On entering the office, I checked in at the front desk. The receptionist greeted me - but didn't introduce herself - then briefly reviewed the paperwork I needed to complete before my visit with the doctor. Although the greeting was polite and the encounter efficient, nothing gave me the feeling that anyone was particularly excited to see me.

After completing my paperwork (I did actually fill out everything), I handed it in at the front desk and was told Dr. Tescher would see me in a few minutes. After less than 10 minutes, the technician led me to the pre-test area where she performed autorefraction, tonometry and a few other tests. The only conversation was relative to where I needed to put my chin. After pre-testing was completed, the technician led me to the exam room and closed the door. I sat there wondering what her name was as she hadn't introduced herself nor was she wearing a name tag.

Dr. Tescher was expecting me, so once he entered the examination room and closed the door, we chatted about my initial observations as well as his thoughts for growing his contact lens business.

On my flight back to Nashville, I began to formulate a plan for upgrading the contact lens portion of Dr. Tescher's practice.

Areas of Opportunity

Overall, Marc Tescher's practice is doing a lot of things right and enjoys a strong flow of new as well as established patients. My recommendations will focus on converting more spectacle patients to contact lens wearers and increasing the number of new contact lens patients.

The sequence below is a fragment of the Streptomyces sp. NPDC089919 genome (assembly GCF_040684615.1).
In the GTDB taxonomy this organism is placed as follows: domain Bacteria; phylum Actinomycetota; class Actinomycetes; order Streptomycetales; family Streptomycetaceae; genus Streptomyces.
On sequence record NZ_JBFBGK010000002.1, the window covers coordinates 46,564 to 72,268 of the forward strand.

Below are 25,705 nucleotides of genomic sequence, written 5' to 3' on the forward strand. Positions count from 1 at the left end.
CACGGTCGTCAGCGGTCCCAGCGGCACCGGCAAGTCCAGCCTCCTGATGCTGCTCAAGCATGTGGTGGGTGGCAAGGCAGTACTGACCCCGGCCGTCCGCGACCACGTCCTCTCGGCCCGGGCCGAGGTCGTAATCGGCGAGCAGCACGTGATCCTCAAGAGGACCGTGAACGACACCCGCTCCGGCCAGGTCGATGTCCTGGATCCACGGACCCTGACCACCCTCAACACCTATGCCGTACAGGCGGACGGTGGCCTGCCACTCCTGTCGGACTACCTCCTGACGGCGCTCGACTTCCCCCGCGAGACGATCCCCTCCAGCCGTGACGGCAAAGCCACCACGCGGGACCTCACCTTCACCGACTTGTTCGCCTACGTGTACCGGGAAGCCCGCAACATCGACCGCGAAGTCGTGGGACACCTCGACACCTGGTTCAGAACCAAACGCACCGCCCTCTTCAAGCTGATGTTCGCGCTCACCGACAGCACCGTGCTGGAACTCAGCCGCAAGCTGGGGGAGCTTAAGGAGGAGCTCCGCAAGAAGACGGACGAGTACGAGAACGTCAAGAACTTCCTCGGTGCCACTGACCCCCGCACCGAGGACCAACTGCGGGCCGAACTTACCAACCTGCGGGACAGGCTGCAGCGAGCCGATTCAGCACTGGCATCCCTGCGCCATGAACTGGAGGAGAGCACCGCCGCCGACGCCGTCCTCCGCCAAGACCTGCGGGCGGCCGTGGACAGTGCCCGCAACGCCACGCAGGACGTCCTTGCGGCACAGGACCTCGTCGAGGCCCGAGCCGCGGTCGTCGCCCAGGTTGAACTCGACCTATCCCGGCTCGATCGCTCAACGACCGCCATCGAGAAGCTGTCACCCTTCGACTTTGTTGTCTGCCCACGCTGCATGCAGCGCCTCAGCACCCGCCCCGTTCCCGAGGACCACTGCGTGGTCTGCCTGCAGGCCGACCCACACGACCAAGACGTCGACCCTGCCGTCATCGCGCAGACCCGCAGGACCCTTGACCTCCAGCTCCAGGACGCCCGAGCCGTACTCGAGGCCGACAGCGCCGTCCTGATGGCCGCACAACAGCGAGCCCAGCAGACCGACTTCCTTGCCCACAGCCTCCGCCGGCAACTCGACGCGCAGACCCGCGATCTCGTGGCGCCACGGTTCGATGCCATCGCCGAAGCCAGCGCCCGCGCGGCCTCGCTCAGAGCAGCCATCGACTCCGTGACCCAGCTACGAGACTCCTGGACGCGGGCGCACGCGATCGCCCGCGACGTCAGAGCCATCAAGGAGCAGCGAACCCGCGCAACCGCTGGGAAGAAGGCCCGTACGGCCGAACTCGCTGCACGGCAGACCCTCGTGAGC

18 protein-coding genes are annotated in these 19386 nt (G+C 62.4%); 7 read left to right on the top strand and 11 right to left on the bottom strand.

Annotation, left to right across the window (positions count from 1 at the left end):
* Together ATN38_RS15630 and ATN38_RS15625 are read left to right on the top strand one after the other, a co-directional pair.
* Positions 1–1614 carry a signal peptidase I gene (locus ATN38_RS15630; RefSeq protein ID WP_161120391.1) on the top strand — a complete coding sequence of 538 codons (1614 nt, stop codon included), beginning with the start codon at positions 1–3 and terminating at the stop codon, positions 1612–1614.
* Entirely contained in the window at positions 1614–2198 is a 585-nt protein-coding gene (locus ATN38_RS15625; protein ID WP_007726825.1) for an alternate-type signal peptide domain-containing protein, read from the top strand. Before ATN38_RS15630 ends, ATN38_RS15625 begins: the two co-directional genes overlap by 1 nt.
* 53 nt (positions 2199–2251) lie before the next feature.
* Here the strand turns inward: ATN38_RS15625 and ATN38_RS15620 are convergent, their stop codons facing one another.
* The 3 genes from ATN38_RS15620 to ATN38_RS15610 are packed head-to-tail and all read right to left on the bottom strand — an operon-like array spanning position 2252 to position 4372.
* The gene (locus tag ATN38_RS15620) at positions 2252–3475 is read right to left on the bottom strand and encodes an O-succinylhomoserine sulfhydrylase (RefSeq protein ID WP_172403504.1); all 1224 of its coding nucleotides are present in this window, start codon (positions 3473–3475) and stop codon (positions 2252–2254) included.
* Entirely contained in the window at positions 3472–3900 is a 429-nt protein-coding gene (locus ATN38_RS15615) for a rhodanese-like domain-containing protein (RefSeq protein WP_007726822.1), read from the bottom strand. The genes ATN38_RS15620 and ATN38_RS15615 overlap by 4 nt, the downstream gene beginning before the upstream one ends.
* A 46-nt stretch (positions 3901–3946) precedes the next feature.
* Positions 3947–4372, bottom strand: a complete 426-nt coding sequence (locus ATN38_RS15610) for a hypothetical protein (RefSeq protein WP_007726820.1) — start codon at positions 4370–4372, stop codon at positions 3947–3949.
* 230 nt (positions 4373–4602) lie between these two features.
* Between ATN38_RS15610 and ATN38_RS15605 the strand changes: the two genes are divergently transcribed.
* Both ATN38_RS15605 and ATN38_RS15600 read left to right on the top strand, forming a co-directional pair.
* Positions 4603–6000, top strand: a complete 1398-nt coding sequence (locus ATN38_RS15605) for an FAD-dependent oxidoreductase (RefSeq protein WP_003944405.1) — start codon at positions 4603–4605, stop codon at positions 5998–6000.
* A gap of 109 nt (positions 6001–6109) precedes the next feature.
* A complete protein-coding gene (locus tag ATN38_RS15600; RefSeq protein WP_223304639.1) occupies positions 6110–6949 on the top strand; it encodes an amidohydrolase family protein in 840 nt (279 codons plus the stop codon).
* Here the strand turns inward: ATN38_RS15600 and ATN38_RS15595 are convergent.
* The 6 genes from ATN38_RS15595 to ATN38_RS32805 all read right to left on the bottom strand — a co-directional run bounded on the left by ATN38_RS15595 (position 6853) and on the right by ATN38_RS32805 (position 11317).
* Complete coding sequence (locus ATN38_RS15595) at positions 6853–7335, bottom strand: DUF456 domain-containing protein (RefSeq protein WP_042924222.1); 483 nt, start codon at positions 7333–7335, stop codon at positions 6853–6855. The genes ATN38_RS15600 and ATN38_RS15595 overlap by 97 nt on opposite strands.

Some areas of opportunity include:

* Patient flow (physical plant). Dr. Tescher's office doesn't have enough space allocated to contact lens care. As a result, the doctors and staff often find it cumbersome to work with contact lens patients while primary care and spectacle patients are being seen. Because contact lens patients have to be moved around, they may feel they're in the way and the practice doesn't routinely provide contact lens care.

The building, which Dr. Tescher owns, has some space that can be annexed from other tenants and used for additional clinic space. Creating a "Contact Lens Center" within the office will provide a better opportunity to care for contact lens patients without clogging the primary care and spectacle patient flow.

* Patient flow (time management). The practice accepts so many discount vision plans for spectacles that contact lenses seem to be a distraction. What's more, contact lens patients are not being identified or provided for in a manner that fits in the patient flow. Developing processes specific to scheduling and patient flow will result in greater efficiency regarding the time staff and doctors spend with each patient.

* Patient allocation. As more of Dr. Marc Tescher's time is required in the Contact Lens Center, Dr. Edward Tescher and any associates in the practice will need to handle more of his regular patients.

* Marketing. Most of Dr. Tescher's patients live or work outside the area where his office is located, so any promotional or marketing materials must emphasize the value of his care, especially for contact lenses. Another area of opportunity exists with specialty contact lenses, including bifocals, correction for astigmatism and medically necessary contact lenses. Dr. Tescher needs to become known as the practitioner who can provide these services.

* Networking. Dr. Tescher needs to build relationships with ophthalmology practices, particularly cornea specialists, to secure referrals for post-graft and keratoconus patients.

* Staff training. Dr. Tescher's staff members provide patients with a sense of professionalism, which is an important foundation from which to build the more personal level of caring that is a must. In addition, staff should be trained so that much of the contact lens fitting and follow up can be delegated rather than handled by Dr. Marc Tescher.

Looking Ahead

On my next visit to this North Miami Beach practice, I'll shed my disguise and sit down with Dr. Tescher, his associates and his staff, to map out a blueprint for upgrading his contact lens practice.

Walter D. West, O.D., F.A.A.O. (a.k.a. Wes Walters)

Brentwood, Tenn.

Copyright Boucher Communications, Inc. Oct 2005
Provided by ProQuest Information and Learning Company. All rights Reserved